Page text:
To bring back to life the bank that had been named the best company to work for in Kenya a year earlier by Deloitte, Paul Russo-who was the then KCB Human Resource Director-was appointed receiver manager on April 22, 2016. 

Before then, no bank in Kenya had come out of receivership in Kenya. They had to start from the basics as the Kenya Deposit Insurance Corporation (KDIC) shut down everything. 

Ruso told the Standard that they expected the worst case scenario when the bank opened its doors to depositors.

“……when we in KCB were made receiver managers on April 22, the first phase was to open the doors and allow depositors to withdraw up to Sh1 million. This happened on the morning of April 27. If your account had less than one million, you could access everything”, Russo told the publication. 

Paul Russo went on to state that the lender would have gone down if the depositors withdrew all the Ksh1 million at once. 

It took KCB receiver managers four months to put the bank on track. The new KCB CEO told the Standard:

I think KCB as receiver managers exceeded expectations, and KDIC is happy with that.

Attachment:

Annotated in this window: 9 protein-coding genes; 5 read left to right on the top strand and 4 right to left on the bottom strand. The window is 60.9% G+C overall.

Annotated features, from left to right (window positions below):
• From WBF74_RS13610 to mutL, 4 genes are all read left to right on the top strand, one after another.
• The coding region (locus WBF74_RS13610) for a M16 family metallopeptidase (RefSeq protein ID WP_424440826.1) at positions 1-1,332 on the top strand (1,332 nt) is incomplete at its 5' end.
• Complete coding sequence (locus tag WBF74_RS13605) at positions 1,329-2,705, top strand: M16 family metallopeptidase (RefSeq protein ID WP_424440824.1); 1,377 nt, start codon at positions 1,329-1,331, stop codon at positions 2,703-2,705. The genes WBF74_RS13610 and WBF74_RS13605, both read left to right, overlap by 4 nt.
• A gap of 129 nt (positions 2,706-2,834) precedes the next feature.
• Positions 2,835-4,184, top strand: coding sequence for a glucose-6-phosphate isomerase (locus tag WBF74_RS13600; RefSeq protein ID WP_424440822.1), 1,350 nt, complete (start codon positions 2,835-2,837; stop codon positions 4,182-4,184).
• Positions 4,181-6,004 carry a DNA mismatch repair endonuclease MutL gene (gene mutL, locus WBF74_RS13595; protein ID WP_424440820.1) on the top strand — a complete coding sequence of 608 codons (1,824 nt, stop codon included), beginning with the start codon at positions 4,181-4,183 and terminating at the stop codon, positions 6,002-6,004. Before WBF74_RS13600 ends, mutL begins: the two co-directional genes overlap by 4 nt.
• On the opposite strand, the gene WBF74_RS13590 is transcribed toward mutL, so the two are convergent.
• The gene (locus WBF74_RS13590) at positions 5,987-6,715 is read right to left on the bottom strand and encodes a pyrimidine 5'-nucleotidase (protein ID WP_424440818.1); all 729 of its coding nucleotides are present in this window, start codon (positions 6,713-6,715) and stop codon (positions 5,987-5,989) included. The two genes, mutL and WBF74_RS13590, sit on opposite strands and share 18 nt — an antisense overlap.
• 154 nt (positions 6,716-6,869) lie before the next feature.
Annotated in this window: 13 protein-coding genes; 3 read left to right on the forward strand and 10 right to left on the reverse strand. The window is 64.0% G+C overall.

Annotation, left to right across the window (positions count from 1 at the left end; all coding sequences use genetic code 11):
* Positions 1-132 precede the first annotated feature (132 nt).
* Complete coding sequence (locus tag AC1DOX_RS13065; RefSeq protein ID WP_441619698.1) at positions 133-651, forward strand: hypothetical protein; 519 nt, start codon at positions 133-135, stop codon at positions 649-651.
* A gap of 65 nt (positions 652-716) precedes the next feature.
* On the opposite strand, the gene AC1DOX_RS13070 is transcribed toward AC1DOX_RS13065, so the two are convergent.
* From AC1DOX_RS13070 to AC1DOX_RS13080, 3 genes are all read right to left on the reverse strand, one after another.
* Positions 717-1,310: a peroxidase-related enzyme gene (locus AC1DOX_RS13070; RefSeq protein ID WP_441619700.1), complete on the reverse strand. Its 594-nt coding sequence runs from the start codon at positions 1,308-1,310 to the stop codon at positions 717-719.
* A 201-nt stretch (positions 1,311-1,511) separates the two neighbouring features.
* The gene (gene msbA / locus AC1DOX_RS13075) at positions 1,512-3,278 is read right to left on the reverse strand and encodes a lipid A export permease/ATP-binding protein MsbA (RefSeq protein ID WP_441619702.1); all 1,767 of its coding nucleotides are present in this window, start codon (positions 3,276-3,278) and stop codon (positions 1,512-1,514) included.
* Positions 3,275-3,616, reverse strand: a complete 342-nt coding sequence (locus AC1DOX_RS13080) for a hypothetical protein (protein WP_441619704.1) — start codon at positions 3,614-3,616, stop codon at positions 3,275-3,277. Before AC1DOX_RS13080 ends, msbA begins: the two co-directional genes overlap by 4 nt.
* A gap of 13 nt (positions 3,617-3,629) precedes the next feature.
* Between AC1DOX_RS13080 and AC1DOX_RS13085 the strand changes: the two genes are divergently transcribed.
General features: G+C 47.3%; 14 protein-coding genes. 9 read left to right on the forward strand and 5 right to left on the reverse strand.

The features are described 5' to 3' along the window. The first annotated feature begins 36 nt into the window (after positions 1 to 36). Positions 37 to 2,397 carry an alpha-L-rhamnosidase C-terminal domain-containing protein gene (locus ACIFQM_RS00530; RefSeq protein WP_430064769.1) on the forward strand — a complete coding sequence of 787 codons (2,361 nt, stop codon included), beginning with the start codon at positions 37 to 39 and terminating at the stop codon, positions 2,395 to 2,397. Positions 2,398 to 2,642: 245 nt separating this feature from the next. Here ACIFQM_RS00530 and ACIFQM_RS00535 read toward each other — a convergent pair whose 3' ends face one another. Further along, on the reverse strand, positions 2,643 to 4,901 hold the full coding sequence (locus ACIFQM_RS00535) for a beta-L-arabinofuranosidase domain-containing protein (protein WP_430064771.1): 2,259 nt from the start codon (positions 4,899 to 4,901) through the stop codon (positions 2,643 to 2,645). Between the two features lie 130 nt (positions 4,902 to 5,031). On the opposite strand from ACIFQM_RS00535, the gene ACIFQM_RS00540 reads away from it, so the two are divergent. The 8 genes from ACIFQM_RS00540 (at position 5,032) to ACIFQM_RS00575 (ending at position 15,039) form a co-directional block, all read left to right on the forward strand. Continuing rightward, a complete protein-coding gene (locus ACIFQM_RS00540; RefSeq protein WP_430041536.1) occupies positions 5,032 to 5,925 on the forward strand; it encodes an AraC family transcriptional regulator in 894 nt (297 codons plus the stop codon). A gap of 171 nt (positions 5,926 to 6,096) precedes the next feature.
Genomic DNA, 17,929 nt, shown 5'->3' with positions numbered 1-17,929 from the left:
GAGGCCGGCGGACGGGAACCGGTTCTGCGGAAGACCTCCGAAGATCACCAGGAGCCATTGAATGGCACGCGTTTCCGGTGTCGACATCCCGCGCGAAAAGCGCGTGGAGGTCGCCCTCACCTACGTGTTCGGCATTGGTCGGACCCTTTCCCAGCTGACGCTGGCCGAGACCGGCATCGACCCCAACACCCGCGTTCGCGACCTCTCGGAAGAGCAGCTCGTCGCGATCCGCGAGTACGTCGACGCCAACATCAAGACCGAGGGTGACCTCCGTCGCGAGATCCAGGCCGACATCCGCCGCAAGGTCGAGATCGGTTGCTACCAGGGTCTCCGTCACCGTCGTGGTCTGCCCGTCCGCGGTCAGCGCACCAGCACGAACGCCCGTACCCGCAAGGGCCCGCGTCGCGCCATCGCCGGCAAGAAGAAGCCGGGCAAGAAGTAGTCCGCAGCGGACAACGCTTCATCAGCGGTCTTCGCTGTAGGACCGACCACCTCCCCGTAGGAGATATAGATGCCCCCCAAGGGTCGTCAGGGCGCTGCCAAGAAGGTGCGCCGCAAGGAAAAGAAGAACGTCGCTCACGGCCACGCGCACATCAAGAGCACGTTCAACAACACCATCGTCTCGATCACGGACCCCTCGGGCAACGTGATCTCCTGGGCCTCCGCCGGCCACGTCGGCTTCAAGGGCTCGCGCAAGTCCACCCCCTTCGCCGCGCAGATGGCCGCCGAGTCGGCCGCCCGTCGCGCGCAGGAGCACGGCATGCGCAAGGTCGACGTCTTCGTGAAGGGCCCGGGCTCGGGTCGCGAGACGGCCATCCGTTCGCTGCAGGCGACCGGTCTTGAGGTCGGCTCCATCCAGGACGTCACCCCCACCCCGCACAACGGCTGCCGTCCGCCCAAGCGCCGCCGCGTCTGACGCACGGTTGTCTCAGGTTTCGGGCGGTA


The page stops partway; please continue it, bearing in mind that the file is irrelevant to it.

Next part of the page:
Normally, receiver managers last for 12 months. We as KCB have done what we set out to do within four months.

The acquisition part is different. Our management contract was clear: open the bank, transact, operationalise, facilitate due diligence, and hand over.

Had he predicted that he would be the next CEO 

Paul Russo stated in the same interview that he believed the next cadre of CEOs would be HR directors and he just became one. 

He said at the time:

Personally, I believe the next cadre of CEOs will be HR directors. The future of leadership is about people. When you think of Chase’s reopening, it was mainly a behavioural science thing. It’s about customers and staff; it’s about leading in turbulent times.

I had to decode the behaviour of people and lead staff during tough times. I asked myself, what would a typical Kenyan want to see on April 27? They wanted to see their balances and how much they could withdraw.